Comparative Advantages ............................................................................................7


3. Trade and Climate Change Linkages – Empirical Analytical Tools ...................................8


3.1 Econometric techniques ..............................................................................................8


3.2 General equilibrium models........................................................................................9


4. The Use of Computable General Equilibrium (CGE) Models for Policy Analysis in the
Area of Climate Change and Trade Linkages............................................................................9


4.1 Why 'general equilibrium'? .........................................................................................9


4.2 What 'computable'? ...................................................................................................10


4.3 Uses and pitfalls of CGE models ..............................................................................13


5. Examples of CGE Models Used for the Study of Trade and Climate Change Linkages ..14


5.1 ORANI-G model.......................................................................................................14


5.2 GTAP model for the analysis of global trade issues.................................................23


6. Conclusions........................................................................................................................31


Appendices...............................................................................................................................32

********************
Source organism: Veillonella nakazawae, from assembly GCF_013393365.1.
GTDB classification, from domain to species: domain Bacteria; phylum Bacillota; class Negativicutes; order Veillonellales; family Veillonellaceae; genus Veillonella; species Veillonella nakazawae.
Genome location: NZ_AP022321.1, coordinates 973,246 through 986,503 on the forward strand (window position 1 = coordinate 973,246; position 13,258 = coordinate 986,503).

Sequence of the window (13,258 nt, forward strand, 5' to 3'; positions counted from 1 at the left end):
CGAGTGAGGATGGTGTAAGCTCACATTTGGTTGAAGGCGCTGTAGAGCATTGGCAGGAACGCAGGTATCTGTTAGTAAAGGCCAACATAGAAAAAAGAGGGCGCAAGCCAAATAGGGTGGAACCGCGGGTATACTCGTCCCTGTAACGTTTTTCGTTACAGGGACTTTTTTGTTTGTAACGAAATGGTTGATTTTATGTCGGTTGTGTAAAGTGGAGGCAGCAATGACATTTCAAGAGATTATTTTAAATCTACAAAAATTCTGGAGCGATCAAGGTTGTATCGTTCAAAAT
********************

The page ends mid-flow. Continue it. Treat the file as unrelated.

3


List of Figures


Figure 1: Trade, investment and climate change linkages.........................................................6


Figure 2: Comparative-static interpretation of results .............................................................11


Figure 3: ORANI Model – data base .......................................................................................15


Figure 4: ORANI Model – Theoretical structure associated with the use of intermediate
goods in current production ......................................................................................16


Figure 11: GTAP Model – Production structure......................................................................25


Figure 12: GTAP-E Model – Production structure..................................................................25


Figure 13a: GTAP-E Model – CO2 tax – first best .................................................................26


Figure 13b: GTAP-E Model – CO2 tax – second best .............................................................27 



List of Tables





Table 1: Percentage deviation of emissions from projected Business-as-Usual level for period
2005-2007according to the NAP(*)..........................................................................28


Table 2: Marginal Abatement Cost (1995US$/ton of CO2) when there is no emissions trade.
...................................................................................................................................28


Table 3: Marginal Abatement Cost (1995US$//ton of CO2) when there is domestic emissions
trading only. ..............................................................................................................29